Build a complete electrical circuit for the service and comfort of a boat

2022-09-24 00:36:34 By : Ms. Zoey Wu

When we bought our Amerglass boat, we knew that the electrical installation had to be redesigned in its entirety. For the management of consumers, such as lighting, refrigerators or pumpsâ?¦, we opted for an "intelligent panel", based on EmpirBus technology. But upstream of this installation, we still had to connect the various elements: batteries, alternators, charger, solar panel, regulatorâeuros¦

In terms of electrical needs, we need a certain autonomy at anchor, to avoid having to start the engines to recharge the batteries. We wanted to have a battery manager to keep us informed of the state of our fleet. Finally, we thought it would be a good idea to install a 12-230 V converter, so that we can use some of the 230 V equipment even when we are not connected to the dock. Of course we completed the installation with a charger, used when we are at the port connected to the 230 V socket.

At the time of our purchase, the Amerglass was equipped with 3 batteries that had been replaced the year before. Three identical lead batteries of 120 Ah each. We decided to keep them, dedicating one as a starting battery for the two engines, and the other two as service batteries.

From these assumptions, helped by Seatronic, we drew the electrical diagram of the boat.

He advised us to install a newly imported 3-in-1 product. It is a charger - converter - solar panel regulator. This product recharges the batteries when it is supplied with 230 V, converts the 12 V into 230 V with a power of 1000 W, and integrates a MPPT regulator to manage solar panels, in our case, 2 times 110 Amps in rigid arranged on the deckhouse. This device also has a remote control panel. So we installed this 3 in 1 charger in the engine hold, close to the batteries, and the control panel near the helm station.

It is also Seatronic who provided us with the battery manager. A model of its manufacture simple to interpret and very reliable.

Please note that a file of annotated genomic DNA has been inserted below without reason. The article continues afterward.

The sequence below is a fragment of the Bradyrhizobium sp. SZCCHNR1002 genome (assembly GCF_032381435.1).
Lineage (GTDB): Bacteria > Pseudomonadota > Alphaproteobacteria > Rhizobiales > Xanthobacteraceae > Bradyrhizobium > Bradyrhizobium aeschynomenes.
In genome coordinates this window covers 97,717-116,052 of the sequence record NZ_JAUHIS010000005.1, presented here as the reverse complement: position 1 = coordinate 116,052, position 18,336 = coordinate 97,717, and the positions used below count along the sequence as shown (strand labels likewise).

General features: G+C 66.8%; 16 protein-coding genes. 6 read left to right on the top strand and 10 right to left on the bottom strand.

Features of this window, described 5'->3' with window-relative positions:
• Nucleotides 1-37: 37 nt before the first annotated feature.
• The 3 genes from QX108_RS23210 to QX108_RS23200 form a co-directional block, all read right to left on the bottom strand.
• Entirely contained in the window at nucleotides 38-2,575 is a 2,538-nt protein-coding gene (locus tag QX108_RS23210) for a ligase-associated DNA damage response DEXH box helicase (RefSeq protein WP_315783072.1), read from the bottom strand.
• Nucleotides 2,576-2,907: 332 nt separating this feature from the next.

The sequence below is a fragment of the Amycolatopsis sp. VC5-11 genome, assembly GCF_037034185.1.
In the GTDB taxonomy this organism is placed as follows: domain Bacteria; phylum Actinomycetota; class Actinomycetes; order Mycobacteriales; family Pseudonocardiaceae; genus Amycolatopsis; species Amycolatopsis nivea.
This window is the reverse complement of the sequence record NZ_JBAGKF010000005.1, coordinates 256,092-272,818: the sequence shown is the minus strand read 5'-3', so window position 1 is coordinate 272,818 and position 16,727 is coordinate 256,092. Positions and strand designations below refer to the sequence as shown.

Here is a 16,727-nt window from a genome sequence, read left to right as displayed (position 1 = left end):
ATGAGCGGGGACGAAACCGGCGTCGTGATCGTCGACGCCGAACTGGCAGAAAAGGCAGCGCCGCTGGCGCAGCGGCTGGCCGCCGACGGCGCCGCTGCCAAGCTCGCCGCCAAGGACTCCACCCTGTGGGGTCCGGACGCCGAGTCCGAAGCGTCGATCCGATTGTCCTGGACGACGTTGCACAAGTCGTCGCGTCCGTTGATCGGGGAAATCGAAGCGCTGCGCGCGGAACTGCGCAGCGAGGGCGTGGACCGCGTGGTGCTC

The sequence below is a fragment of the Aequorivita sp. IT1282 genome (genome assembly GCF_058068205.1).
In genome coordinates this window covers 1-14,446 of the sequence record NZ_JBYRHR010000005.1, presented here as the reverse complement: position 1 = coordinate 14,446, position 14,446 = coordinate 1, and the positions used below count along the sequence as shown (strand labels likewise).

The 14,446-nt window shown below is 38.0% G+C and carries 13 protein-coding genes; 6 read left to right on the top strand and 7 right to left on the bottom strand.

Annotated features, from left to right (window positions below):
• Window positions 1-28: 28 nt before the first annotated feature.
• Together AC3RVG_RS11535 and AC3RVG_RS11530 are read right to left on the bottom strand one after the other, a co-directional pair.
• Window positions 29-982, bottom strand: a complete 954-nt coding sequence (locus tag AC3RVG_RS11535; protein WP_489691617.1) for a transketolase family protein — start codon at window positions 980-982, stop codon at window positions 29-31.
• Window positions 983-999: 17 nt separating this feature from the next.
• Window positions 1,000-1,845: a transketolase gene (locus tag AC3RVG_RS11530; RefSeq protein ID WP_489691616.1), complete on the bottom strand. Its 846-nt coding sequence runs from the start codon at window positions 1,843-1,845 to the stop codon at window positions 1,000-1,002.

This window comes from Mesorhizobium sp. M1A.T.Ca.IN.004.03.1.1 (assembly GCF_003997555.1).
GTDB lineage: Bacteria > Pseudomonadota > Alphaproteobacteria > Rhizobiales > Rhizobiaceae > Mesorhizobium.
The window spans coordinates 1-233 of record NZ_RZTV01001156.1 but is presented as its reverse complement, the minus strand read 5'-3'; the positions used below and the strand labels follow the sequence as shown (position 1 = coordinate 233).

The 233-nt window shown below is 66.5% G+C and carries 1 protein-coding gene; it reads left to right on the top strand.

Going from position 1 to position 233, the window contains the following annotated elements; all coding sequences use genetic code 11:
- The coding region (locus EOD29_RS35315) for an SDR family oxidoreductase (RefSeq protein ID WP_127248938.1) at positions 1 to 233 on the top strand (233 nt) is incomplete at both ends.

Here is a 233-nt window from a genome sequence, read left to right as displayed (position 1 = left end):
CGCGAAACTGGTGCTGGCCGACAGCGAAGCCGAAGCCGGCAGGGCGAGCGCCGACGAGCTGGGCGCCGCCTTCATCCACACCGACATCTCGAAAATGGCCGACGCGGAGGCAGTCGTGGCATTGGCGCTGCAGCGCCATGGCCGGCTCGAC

To get 230 V always available on board, the ice machine works with 230 Vâeuros¦, we had to go through a source selector. It is a circuit breaker that connects the 230 V coming from the dock, or the one coming from the converter. A neutral position cuts the 2 circuits.

The various 230 V outlets on board are protected by a 10 Amp circuit breaker. But upstream, just after the shore power outlet, we have installed a differential circuit breaker, which avoids any risk of electrocution. These different circuit breakers are the same material that we find in our earthly homes. They are just installed in a box whose door is waterproof, IPX4.

For the protection of all the elements of the 12 V circuit, such as the batteries or the windlass, we used Blue Sea material. Whether it is fuse holders or circuit breakers, these are marine quality materials known for their reliability.

Thus, the battery charger is protected by a 50 Amp circuit breaker. Just like the 2 Connect50 EmpirBus. The same goes for the solar panels which are protected by a 50 Amp circuit breaker. These protections can be switched off manually to disconnect one or the other equipment from the circuit, in case of problem or simply for maintenance.

For the windlass, we chose an 80 Amp circuit breaker, defined as such according to the characteristics of our electric windlass. Finally, a general bipolar circuit breaker isolates the engine battery.

The service park is protected by a 300 Amp fuse installed right next to the batteries, to avoid any risk of fire on board.

To charge the batteries, the two alternators of the two engines are joined together to enter a lossless charge distributor. This box charges the engine battery first, before switching to the service park.

The realization of all this electrical circuit was done simply by following the diagram, and by connecting the various cables between them. All connections were made with crimped lugs and sealed with heat-shrinkable tubing. Either sheath only for the big lugs, or heat-shrinkable lugs themselves. We made this choice to avoid tinning. Indeed, tinning a wire protects it from oxidation but it becomes brittle, which is why in aviation, this method is no longer used. The solution of sealed terminals is then recommended.

Although the budget for a sealed terminal is not the same as that of a tinned wire, it ensures a good and lasting contact, even under severe conditions of use.